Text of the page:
Double fish production while preserving biodiversity – can it be done?
Bangor University is involved in new consortium to establish National Aquaculture and Development Centre (NADC) in Tanzania to help tackle poverty and undernutrition.
Tanzania, perhaps best known for safaris over its vast open plains, has ambitious plans for diminutive freshwater wildlife with enormous, untapped potential.
Tilapia, second only to carp as the world’s most frequently farmed fish, live in huge numbers in the Great Lakes (Victoria, Tanganyika, Malawi/Nyasa) that cover six percent of the country. The lakes are considered a global biodiversity hotspot – one of only 25 worldwide - due to the hundreds of species of cichlid fish, including some of the 30-odd known subspecies of tilapia that are found in Tanzania.
However, Tanzanians eat on average only 8kg of fish per year, less than half the international average of 17kg. Around a third of children under five are deficient in iron and vitamin A, contributing to stunting, while about a third of women between 15-49 years old are deficient in iron, vitamin A and iodine.
Fish provide nutrients in a more efficient way than other sources of animal protein because they convert more of their food into body mass. Some types, such as tilapia, are particularly attractive because they can be reared largely on inexpensive vegetable matter and agricultural waste, while many of the fish species reared in the developed world have to be fed on fish meal.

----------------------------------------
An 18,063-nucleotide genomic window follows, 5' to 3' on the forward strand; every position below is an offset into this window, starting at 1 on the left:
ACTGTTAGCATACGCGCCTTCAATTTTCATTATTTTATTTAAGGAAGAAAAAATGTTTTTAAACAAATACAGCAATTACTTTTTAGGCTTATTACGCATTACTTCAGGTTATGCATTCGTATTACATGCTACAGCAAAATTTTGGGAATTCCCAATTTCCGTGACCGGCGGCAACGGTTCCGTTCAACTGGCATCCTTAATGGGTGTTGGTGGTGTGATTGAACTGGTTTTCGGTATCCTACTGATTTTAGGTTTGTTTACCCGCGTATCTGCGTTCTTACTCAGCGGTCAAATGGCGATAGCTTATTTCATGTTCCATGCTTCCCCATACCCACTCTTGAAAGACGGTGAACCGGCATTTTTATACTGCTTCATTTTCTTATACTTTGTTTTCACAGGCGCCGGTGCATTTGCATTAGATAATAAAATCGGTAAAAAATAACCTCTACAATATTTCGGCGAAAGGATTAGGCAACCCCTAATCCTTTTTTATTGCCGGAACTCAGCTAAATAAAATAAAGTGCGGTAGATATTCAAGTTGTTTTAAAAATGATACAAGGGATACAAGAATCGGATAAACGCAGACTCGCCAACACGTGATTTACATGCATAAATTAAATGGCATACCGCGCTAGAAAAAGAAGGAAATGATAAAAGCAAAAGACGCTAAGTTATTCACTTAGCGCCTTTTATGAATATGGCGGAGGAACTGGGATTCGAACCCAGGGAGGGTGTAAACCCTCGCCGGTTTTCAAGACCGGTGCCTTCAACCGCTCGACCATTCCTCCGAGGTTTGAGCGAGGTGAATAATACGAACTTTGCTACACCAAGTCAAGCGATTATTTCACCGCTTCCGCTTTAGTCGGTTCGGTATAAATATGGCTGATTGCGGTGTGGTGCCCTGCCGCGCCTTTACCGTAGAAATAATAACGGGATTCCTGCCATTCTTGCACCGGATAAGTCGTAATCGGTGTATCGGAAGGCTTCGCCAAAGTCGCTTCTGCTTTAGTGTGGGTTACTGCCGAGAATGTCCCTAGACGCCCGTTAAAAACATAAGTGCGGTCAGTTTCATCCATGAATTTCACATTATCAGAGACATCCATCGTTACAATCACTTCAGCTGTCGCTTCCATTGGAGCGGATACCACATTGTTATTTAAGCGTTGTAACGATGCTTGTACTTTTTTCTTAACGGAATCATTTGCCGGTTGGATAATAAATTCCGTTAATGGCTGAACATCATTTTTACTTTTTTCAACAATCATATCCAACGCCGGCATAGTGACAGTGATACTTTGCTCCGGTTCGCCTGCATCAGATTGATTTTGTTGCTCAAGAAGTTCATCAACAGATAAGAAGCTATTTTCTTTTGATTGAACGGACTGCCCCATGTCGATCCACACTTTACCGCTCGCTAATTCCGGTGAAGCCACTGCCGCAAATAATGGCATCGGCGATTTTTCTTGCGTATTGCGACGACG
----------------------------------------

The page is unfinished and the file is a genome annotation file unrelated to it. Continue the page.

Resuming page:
At the moment, tilapia farming in Tanzania is mostly for subsistence or for small-scale markets and often uses non-native species, such as Nile tilapia. Around half of the world’s tilapia species are native to Tanzania, but 99% of commercial production is currently in China, Honduras and the US.
To develop an aquaculture strategy for Tanzania, 30 scientists representing Tanzanian stakeholders as well as international research organisations met for a three-day workshop in Zanzibar. The meeting was funded by the Swedish "Agriculture for Food Security 2030" (AgriFoSe) programme and jointly organised by University of Dar Es Salaam, Worldfish Malaysia, and the Swedish University of Agricultural Sciences. Participation of scientists from Bangor University and Earlham Institute was supported by a BBSRC award from the Global Challenge Research Fund (GCRF).
The main outcome of this workshop was a new consortium between the partners, committed to establishing a National Aquaculture Development Centre (NADC). The NADC could help triple the contribution that aquaculture makes to the economy, double the production of fish in the country by 2025 and improve access to fish as a protein source - especially for women.
Tilapia species from a broad range of ecosystems - including lakes, river systems, reservoirs and fish ponds across the country - will form the focus of the research. Genetic analysis of 31 species, including 26 that are found nowhere else on the planet, could reveal important traits for creating the country’s own commercial broodstock.
Using native species could also help secure the nation’s biodiversity. For example, it eliminates the risk of non-native strains escaping and hybridising with wild species. One species, Singida tilapia, is virtually extinct in its natural habitat since Nile tilapia and perch were introduced in the 1950s.
Lessons learned from the worldwide aquaculture industry, which in 2013 overtook beef production, will help ensure that sustainable practices are adopted from the start. Tanzania’s unique tilapia could become as valuable as the country’s gold but with more people able to experience the benefits more equally.